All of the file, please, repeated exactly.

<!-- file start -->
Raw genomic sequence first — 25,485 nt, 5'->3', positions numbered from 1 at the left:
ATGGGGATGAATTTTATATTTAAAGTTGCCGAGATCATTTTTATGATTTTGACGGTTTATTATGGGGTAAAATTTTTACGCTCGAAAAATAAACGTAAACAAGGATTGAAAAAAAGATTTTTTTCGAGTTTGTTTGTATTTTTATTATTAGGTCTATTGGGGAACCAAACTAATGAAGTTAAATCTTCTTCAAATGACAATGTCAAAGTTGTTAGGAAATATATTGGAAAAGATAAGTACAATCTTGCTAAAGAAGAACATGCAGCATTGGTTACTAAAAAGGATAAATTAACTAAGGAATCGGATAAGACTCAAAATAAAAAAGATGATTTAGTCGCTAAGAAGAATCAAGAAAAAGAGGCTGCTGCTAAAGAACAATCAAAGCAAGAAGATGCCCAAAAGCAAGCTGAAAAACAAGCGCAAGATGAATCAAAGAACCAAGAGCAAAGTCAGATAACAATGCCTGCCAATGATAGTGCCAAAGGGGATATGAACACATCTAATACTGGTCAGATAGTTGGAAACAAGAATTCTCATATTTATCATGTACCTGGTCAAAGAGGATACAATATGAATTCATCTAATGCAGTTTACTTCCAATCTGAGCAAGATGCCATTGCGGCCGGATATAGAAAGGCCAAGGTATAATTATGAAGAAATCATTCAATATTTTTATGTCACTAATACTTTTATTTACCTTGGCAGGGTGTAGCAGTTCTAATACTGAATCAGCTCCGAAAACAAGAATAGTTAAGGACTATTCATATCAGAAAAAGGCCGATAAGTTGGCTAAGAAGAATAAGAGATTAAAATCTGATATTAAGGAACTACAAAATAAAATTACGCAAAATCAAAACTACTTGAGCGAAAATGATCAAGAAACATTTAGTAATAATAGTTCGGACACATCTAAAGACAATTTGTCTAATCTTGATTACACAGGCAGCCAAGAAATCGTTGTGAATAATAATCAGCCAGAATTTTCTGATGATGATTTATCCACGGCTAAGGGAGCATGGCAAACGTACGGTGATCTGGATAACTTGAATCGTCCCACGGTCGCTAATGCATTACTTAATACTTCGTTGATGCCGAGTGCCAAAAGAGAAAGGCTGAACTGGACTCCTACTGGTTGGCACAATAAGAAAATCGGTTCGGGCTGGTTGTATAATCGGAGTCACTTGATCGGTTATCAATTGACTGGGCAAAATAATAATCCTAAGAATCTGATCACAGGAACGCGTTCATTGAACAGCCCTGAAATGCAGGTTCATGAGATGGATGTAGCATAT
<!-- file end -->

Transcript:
Raw genomic sequence first — 25,485 nt, 5'->3', positions numbered from 1 at the left:
ATGGGGATGAATTTTATATTTAAAGTTGCCGAGATCATTTTTATGATTTTGACGGTTTATTATGGGGTAAAATTTTTACGCTCGAAAAATAAACGTAAACAAGGATTGAAAAAAAGATTTTTTTCGAGTTTGTTTGTATTTTTATTATTAGGTCTATTGGGGAACCAAACTAATGAAGTTAAATCTTCTTCAAATGACAATGTCAAAGTTGTTAGGAAATATATTGGAAAAGATAAGTACAATCTTGCTAAAGAAGAACATGCAGCATTGGTTACTAAAAAGGATAAATTAACTAAGGAATCGGATAAGACTCAAAATAAAAAAGATGATTTAGTCGCTAAGAAGAATCAAGAAAAAGAGGCTGCTGCTAAAGAACAATCAAAGCAAGAAGATGCCCAAAAGCAAGCTGAAAAACAAGCGCAAGATGAATCAAAGAACCAAGAGCAAAGTCAGATAACAATGCCTGCCAATGATAGTGCCAAAGGGGATATGAACACATCTAATACTGGTCAGATAGTTGGAAACAAGAATTCTCATATTTATCATGTACCTGGTCAAAGAGGATACAATATGAATTCATCTAATGCAGTTTACTTCCAATCTGAGCAAGATGCCATTGCGGCCGGATATAGAAAGGCCAAGGTATAATTATGAAGAAATCATTCAATATTTTTATGTCACTAATACTTTTATTTACCTTGGCAGGGTGTAGCAGTTCTAATACTGAATCAGCTCCGAAAACAAGAATAGTTAAGGACTATTCATATCAGAAAAAGGCCGATAAGTTGGCTAAGAAGAATAAGAGATTAAAATCTGATATTAAGGAACTACAAAATAAAATTACGCAAAATCAAAACTACTTGAGCGAAAATGATCAAGAAACATTTAGTAATAATAGTTCGGACACATCTAAAGACAATTTGTCTAATCTTGATTACACAGGCAGCCAAGAAATCGTTGTGAATAATAATCAGCCAGAATTTTCTGATGATGATTTATCCACGGCTAAGGGAGCATGGCAAACGTACGGTGATCTGGATAACTTGAATCGTCCCACGGTCGCTAATGCATTACTTAATACTTCGTTGATGCCGAGTGCCAAAAGAGAAAGGCTGAACTGGACTCCTACTGGTTGGCACAATAAGAAAATCGGTTCGGGCTGGTTGTATAATCGGAGTCACTTGATCGGTTATCAATTGACTGGGCAAAATAATAATCCTAAGAATCTGATCACAGGAACGCGTTCATTGAACAGCCCTGAAATGCAGGTTCATGAGATGGATGTAGCATAT